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Reports of imminent court closure possibly premature

Date: 8/2/2011

Aug. 3, 2011

By Debbie Gardner

Assistant Editor

WESTFIELD — Reports of the imminent closure of the Westfield District Court might just be premature.

“Nothing can happen for 90 days from the time the [Trial Court’s closure] plan is submitted to the Legislature and that plan has not been submitted,” State Sen. Michael Knapik said.

Though the list of recommended court closures was released publicly on July 12, Knapik said, “The clock is not ticking.”

Knapik told Reminder Publications he and a group fellow legislators have been in discussions with Judge Robert Mulligan, chief justice for Administration and Management for the Trial Court regarding the Trial Court’s recent recommendation to close the Westfield court — and 10 other courts across the state — as a cost saving measure.

According to Knapik, the state’s judiciary system received a 16 percent budget cut for fiscal year 2012 and the closures have been predicted to save $3.5 million for the department.

The meetings were the result, Knapik said, of a letter sent to Mulligan by Senate Chairwoman of the Joint Committee on the Judiciary Cynthia Creem of Newton, Senate Minority Leader Bruce Tarr of Gloucester and a bipartisan group of legislators requesting more information about the closure decisions.

Specifically, the letter asked for details regarding the cost savings, efficiencies and short-and long-term costs associated with the proposed closures. It also asked for information regarding the impact on the courts that would be required to absorb case loads and the specifics used to decide which courts would be closed.

“He has given us some data — rents, costs, square footage, caseloads, He’s been very forthcoming and given us some recommendations,” Knapik said.

He said the closure of a district court such as the one in Wrentham — which has facilities issues such as a lack of running water in the lockup and is situated close to a recently constructed mega-court in Plymouth — might make sense.

Closing the district court in Westfield — which Knapik said would both create a hardship for residents of small towns such as Granville and Tolland who use the court’s services and increase the burden on the other Western Massachusetts district courts — might not be sensible.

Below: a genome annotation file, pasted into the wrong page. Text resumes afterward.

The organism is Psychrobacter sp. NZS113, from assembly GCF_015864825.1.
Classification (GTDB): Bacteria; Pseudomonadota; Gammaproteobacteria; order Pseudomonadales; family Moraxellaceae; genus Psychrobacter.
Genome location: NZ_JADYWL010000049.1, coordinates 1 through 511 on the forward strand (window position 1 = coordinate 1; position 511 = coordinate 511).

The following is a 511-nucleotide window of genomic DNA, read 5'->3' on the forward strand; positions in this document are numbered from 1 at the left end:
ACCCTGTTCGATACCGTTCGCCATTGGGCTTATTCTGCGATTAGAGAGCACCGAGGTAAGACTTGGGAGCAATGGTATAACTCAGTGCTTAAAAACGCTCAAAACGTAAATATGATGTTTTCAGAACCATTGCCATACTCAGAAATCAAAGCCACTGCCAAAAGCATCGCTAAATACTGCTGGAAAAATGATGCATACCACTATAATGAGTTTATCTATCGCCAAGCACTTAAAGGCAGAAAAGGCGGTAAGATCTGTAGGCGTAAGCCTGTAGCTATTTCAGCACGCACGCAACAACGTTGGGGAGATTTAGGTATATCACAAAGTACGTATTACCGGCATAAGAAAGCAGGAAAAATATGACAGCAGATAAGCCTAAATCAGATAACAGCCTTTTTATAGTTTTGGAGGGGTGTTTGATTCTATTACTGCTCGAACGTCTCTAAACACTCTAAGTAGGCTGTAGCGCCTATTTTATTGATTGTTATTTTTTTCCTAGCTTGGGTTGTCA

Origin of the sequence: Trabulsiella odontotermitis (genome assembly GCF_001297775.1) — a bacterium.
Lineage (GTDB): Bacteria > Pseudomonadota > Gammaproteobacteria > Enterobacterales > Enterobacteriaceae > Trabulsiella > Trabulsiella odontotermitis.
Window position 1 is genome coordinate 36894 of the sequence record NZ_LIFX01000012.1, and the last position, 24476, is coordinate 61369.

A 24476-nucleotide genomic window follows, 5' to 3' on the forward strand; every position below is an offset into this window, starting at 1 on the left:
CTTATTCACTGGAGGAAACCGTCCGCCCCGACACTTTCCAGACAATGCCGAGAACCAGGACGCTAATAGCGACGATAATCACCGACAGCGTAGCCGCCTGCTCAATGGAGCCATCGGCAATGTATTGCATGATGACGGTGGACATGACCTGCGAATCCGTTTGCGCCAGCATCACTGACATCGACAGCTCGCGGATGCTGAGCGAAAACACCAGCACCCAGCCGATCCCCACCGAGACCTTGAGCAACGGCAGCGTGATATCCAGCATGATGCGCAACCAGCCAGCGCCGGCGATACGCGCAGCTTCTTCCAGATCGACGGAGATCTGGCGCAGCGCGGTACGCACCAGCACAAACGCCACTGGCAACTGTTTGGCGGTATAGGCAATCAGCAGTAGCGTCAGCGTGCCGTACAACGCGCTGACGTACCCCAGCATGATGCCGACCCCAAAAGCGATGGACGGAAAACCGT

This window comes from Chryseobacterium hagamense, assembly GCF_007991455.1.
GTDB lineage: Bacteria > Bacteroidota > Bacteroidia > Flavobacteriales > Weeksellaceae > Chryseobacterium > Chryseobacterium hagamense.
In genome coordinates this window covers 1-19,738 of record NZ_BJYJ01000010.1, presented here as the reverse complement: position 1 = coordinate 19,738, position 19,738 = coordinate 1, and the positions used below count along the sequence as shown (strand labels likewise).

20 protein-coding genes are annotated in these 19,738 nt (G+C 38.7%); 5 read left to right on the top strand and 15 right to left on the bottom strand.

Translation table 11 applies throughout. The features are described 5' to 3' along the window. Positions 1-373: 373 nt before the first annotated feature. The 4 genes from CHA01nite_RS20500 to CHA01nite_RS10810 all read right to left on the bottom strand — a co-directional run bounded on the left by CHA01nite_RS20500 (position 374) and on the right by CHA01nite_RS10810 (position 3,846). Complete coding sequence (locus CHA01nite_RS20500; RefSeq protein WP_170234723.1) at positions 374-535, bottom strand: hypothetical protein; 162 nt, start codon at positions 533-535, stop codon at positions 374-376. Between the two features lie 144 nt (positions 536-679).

On the one hand, he said closing the Westfield court creates an issue with what is called “access to justice.”

“You get outside of Springfield and there is virtually no public transportation,” Knapik said. “You move the court out of Westfield and you might as well be going to Boston for some people.”

He also noted that the Springfield District Court, one of the Western Massachusetts courts that would have to absorb Westfield’s caseload, is “the busiest court in the state.”

The caseloads in the Chicopee and Holyoke courts are equally busy, he added.

Knapik did acknowledge that the rent for the court space in Westfield is “very high — I don’t think you can’t overlook that,” but that the state, in general, is happy with the space and the landlord has been willing to make concessions in the past.

“There’s a reason [the Westfield District Court] is [located] where it is, and has been since 1890,” Knapik said. “I think we have a very strong case for our region, and we’re going to make that case.”

Nevertheless, Knapik said the legislature is sensitive to the plight of the state’s judiciary system, which is currently anticipating the layoff of 300 to 400 employees.

He said the judiciary has been operating with a mere 2.3 percent of the state’s budget for some time, and the 16 percent cut to its resources during the past three years has seriously strapped the courts.

“They’ve had a hiring freeze, most of the state has not, and to their credit, they have worked to absorb the reduction without layoffs,” Knapik said, adding that the judiciary “hasn’t told its story well” up until now, something that has come to light in the recent meetings.

“The Legislature is saying ‘We want to help,’” Knapik said. “We want a well-thought out plan for [court] closures ... there are 101 courts in Massachusetts — that’s how it’s evolved over 350 years — and we want to redesign it for the 21st century.”

Knapik said he expects the meetings with Mulligan and other members of the Trial Court’s administration team regarding court closures to continue through August.

He said that toward the end of August, it is likely the Legislature will have a supplemental spending bill that might be able to address some of the court’s fiscal needs.

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